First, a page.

I spent last week in Springfield, Illinois at one of our open Nonviolent Crisis Intervention® training programs. Had a group of thirteen. Two participants out of the group were Certified Instructors in good standing who attended to refresh their skills. They were from the same facility and worked at a detention center for young sex offenders. They had a security role at their facility. The rest of the participants were attending for the entire four days to earn their certification. Many that were present were from the same facilities. It seems that organizations see the wisdom in having more than one Certified Instructor to conduct the training process.
Those that were from the same organizations were eager to find out about teaching the program together. Something that is known as “team teaching.” Let’s start with what team teaching is. At the very least, team teaching is being in the same training room, at the same time, supporting one another. “Supporting one another” is open to interpretation but it could mean anything that a Certified Instructor finds useful in his or her efforts to conduct the training process. That could be something as simple as moral support to an Instructor who is anxious or nervous about standing in front of a group of people.
Sometimes we limit our definition of team teaching to thinking that it only means we each take different parts of the program and train our entire group in only those pieces. That is just one example of how to go about team teaching. Other examples include one instructor verbally lecturing while the other writes down key lecture points on the flip chart or whiteboard. Instructors who utilize the Electronic Presentation as their visual may find it helpful to team teach so one Instructor can take responsibility for assuring participant feedback is captured on a flip chart or whiteboard while the other focuses on the Electronic Presentation. This is a great thing to think about because it is easy to go on auto-pilot when using the Electronic Presentation (or any powerpoint presentation) and forget to use other visuals when facilitating group input/feedback. Team teaching allows for a different level of attention when conducting an exercise. Many exercises involve role-plays that may divide your class into two groups. With team teaching, both groups can have an Instructor available to provide direction and motivation.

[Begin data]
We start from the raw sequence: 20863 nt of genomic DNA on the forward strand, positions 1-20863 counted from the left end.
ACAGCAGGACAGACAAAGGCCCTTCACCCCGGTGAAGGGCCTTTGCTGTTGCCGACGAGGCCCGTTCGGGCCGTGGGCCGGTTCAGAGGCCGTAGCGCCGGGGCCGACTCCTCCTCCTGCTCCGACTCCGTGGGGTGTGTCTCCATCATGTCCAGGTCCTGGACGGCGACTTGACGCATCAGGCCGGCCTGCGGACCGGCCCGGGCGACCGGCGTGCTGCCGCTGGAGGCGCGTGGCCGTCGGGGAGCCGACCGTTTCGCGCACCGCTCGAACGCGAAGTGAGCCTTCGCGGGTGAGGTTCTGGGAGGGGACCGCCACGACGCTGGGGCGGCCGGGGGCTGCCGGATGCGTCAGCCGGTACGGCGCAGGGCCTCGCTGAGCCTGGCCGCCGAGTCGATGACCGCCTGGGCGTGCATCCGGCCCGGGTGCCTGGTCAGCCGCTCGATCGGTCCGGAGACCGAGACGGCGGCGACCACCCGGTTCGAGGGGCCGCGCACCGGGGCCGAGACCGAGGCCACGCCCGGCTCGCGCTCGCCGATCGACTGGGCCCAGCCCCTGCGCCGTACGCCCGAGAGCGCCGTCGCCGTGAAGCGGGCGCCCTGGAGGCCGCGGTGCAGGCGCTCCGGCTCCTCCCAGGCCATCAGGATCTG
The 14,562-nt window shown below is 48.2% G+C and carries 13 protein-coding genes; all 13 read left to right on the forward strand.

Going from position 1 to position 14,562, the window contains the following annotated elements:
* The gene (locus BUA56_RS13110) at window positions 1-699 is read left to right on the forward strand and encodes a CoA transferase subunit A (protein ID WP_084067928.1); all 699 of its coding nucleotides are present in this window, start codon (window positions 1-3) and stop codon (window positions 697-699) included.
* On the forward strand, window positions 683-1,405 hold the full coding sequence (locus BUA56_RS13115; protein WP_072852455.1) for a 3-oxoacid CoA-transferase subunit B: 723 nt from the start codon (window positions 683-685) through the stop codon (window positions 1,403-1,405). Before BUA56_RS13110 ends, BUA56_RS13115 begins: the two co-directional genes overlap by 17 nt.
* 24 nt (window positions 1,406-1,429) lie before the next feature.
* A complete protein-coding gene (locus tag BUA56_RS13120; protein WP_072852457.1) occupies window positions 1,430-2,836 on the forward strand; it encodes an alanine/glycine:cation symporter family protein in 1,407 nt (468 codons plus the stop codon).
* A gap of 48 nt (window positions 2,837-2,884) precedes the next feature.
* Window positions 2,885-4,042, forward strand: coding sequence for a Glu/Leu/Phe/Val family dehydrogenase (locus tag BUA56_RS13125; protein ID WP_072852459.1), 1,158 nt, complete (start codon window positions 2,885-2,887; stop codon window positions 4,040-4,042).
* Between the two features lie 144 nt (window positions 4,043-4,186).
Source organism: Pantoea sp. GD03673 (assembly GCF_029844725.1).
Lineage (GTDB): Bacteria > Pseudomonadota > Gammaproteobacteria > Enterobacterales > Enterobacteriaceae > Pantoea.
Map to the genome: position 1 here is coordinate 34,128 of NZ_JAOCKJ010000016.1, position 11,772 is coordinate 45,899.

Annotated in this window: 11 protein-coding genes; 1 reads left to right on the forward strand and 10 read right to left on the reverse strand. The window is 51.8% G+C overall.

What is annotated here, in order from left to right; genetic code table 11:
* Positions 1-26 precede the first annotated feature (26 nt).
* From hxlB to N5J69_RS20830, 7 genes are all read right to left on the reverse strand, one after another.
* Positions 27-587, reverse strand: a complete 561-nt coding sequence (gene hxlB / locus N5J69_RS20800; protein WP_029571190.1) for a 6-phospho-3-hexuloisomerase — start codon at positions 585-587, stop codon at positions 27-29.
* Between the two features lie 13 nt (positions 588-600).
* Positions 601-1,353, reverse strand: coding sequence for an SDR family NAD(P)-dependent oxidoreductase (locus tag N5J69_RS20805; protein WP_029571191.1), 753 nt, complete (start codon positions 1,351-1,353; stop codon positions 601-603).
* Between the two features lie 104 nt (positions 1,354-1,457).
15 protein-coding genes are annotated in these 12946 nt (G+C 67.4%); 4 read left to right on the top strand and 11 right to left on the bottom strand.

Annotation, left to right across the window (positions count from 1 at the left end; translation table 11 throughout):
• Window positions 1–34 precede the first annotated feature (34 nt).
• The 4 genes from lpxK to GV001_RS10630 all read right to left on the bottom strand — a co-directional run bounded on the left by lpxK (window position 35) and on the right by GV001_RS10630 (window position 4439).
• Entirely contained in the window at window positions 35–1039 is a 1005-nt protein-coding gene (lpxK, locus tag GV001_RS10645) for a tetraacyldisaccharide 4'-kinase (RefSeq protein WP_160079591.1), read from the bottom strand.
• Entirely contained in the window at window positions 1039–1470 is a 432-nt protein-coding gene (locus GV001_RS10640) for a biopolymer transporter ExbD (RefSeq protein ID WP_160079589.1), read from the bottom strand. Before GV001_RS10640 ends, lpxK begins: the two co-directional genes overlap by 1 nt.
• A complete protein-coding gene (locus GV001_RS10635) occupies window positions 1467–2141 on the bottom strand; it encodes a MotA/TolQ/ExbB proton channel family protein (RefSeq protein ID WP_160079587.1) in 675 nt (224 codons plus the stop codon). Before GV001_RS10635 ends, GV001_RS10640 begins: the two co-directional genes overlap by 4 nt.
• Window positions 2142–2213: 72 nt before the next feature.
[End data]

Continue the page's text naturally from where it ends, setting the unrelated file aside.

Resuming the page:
Team teaching is limited to two to three Instructors. But even three Instructors can have their hands full during the course. Team teaching is a good idea for the same reasons that the Crisis Prevention Institute advocates for team response to any crisis situation; it is safer and could increase the professionalism displayed by those on the team. What’s more, the Instructors who team-teach each get credit for the time they spend training. Trainers do not have to limit their assistance to one another to the training room either. Instructors can work together to announce the training, prepare the training room, greet attendees at the door, help each other answer questions outside the training room and record and send in the appropriate documentation once the training is finished.
Why go it alone when you can work with others? If you plan to attend a course presented by the Crisis Prevention Institute, grab a coworker and come to the training together! You’ll be glad you did.
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